March 28, 2010
Interest rates spike up
How scary is it?
The Wall Street Journal reports:
A sudden drop-off in investor demand for U.S. Treasury notes is raising questions about whether interest rates will finally begin a march higher-- a climb that would jack up the government's borrowing costs and spell trouble for the fragile housing market.
This week, some investors turned up their noses at three big U.S. Treasury offerings. Demand was weak for a $44 billion 2-year note auction on Tuesday, a $42 billion sale of 5-year debt on Wednesday and a $32 billion 7-year note sale Thursday.
The poor demand, especially from foreign investors, sent the bonds' prices sharply lower and yields higher.
Even so, whether demand will continue to be there for burgeoning U.S. debt is obviously a question of great interest. Yields are now near the highest levels we've seen since the Lehman failure in September 2008, and if they continue to move up at their recent pace I wouldn't want to dismiss it as an irrelevant development.
One possibility that I think we can rule out is that recent bond moves signal renewed worries about inflation. The recent surge in yields on Treasury Inflation Protected Securities is just as dramatic.
Also, if the WSJ explanation was the right one, I would have expected the increase in interest rates to depress stock prices. But stock prices have been going up along with bond yields.
When bond yields and stock prices rise together, I would usually read that as a signal of rising investor optimism about future real economic activity. The February numbers for home sales and other indicators that we've been receiving most recently don't exactly support that thesis. Let's hope that investors are correctly anticipating that better news lies ahead.
Posted by James Hamilton at March 28, 2010 07:22 AMdigg this | reddit
As Krugman pointed out the rate rise that the WSJ is making so much of is an increase in 10-year rates from 3.67% on 3/22 to 3.91% on 3/25.
As DeLong points out we've had many such spikes in the past. In July 2003 for example the 10-year rate rose from 3.56% at the beginning of the month to 4.49% at the end.
There weren't a lot of stories calling that spike in rates a sign of imminent US bankruptcy back then. There were however a lot of stories about increased optimism about the economy.
One unusual result of the spike is that the spread between 10-year aaa Corporate bonds and 10-year T-Bonds went negative for the first time in history. I'm surprised the bond vigilantes haven't made more of this fact.
However, although it may be unprecedented for the 10-year swap to be negative I still don't think it has anything to do with default risk. Most research show that default risk plays very little role in determining aaa corporate bond spreads. On the other hand the spread does correlate very well with the slope of the Treasury yield curve. One rationale for this is that a steep yield curve is a optimistic sign for the economy.
The gap between the 10 year Treasury bond yield and the 3 month T-bill reached 3.67% in January on average. In the 682 months for which we have data (since 1953) that's only happened in 6 months: August and September 1982, June 1984, April and May 1992 and May 2004. So it's a "tail" event. The 10 year swap was narrow in each of those months as well. Friday the gap closed at 3.74%.
And why is the yield curve so steep right now? ZIRP. When was the last time ZIRP was effectively in place? 1941. Weird things happen in ZIRP and expect more in the months to come.
Posted by: Mark A. Sadowski at March 28, 2010 07:53 AM
I strongly urge the deficit worrywart to put their money where their mouth is and short U.S. bonds. I know some investors that have done that for Japanese bonds 15 years ago... and lost their shirt as a result.
Posted by: Qc at March 28, 2010 08:12 AM
The question is not, "why are rates rising?" The question is, "what is the implication of higher rates?"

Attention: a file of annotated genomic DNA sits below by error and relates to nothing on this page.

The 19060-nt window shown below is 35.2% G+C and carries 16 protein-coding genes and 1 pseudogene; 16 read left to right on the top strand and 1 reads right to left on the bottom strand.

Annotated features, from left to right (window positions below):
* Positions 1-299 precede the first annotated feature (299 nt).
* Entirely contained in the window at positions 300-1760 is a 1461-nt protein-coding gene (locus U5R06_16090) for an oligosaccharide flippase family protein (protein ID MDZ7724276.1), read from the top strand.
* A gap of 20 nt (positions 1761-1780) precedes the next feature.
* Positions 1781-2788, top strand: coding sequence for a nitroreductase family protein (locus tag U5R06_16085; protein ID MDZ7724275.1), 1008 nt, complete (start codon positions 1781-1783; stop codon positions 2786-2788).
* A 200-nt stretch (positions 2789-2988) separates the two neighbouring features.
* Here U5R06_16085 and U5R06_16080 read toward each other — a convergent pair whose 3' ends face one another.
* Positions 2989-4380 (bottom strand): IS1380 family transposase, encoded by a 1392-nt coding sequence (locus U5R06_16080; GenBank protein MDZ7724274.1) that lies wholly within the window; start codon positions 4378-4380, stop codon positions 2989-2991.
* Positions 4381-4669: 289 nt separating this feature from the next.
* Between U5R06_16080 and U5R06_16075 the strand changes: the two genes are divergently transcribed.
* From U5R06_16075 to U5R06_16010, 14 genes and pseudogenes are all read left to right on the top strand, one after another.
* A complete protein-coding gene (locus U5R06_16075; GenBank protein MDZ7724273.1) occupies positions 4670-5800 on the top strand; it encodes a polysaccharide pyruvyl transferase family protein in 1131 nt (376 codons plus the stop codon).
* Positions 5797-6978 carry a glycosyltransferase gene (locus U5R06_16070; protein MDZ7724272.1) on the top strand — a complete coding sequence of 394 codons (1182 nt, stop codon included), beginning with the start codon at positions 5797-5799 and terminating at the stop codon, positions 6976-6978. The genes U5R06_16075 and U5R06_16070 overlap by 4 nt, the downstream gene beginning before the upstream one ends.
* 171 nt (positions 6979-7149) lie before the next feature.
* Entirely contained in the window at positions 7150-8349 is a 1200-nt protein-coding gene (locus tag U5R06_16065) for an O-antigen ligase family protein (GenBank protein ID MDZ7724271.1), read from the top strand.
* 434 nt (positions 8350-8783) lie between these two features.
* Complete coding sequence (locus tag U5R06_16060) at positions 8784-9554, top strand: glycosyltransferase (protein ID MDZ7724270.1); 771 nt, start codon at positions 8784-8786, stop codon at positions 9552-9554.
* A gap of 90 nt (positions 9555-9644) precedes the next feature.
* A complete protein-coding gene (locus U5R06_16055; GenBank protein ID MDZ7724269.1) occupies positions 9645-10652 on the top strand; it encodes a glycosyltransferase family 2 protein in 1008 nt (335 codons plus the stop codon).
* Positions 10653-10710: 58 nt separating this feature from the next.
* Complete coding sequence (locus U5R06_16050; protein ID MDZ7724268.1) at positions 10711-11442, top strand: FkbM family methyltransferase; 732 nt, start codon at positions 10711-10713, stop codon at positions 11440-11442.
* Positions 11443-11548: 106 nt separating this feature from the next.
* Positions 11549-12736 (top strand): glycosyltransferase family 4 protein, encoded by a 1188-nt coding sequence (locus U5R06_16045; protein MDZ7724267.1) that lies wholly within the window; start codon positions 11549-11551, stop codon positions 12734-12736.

Even a positive rising rate dynamic -- one driven by recovery expectations -- has an adverse effect on rate-sensitive parts of the economy. The stock market incorporates a view on this. That is, equity investors essentially bet that rate volatility will be low, mostly because the yield curve is anchored on the short end by ZIRP for an "extended period". Rising stock prices tell us that a moderately strong recovery will make up for the negative effect of a slight rise in long term rates.
What equity investors will not like is a "100yr flood" in the yield curve steepness. That is, if rates rise quickly while ZIRP is still in effect -- creating a 300bp+ 2/10yr spread -- then the market will be "surprised" by a negative development. Rate-sensitive sectors of the economy may be so negatively affected as to jeopardize the overall recovery. This is a recipe for a steep equity market correction.
Given that the yield curve is already at record steepness, we are in uncharted territory. Call it "crowding out", or call it something else, but a >4% 10yr does not fit with a 0% Fed Funds rate. It raises fears that deficit financing needs are keeping real yields abnormally high, and that this problem will not go away without additional QE. Another question to ask is, "how high would the Fed allow the 10yr to rise before resuming its Treasury bond purchase program?"
Krugman and others point out that nominal yields are relatively low historically. I would ask them, how high should yields be given that the short end is at zero and will remain so for an "extended period"?
Posted by: David Pearson at March 28, 2010 08:44 AM
The Chinese just reported a trade deficit for March, so there goes Timay's best customer. Unless he can get Benny and the Inkjets interested again.
But esoteric finance aside, the classic interpretation of stocks up, yields up, is a bull economy and stock market.
That is a little hard to believe from an economic standpoint, and also volume is low on Wall Street, and it is the High Frequency Trading Super Computers that are selling stock to each other.
I've got my own theory. I think that yields have to rise to a point where people think they have somewhat normalized, then they will be more willing to make a 2,5,10, or 30 year bet on Treasuries.
If you buy now you can be trapped with a paper capital loss for a long time, and if inflation does pick up you either have to sell and take the capital loss, or hold to maturity and get your inflated away face value back.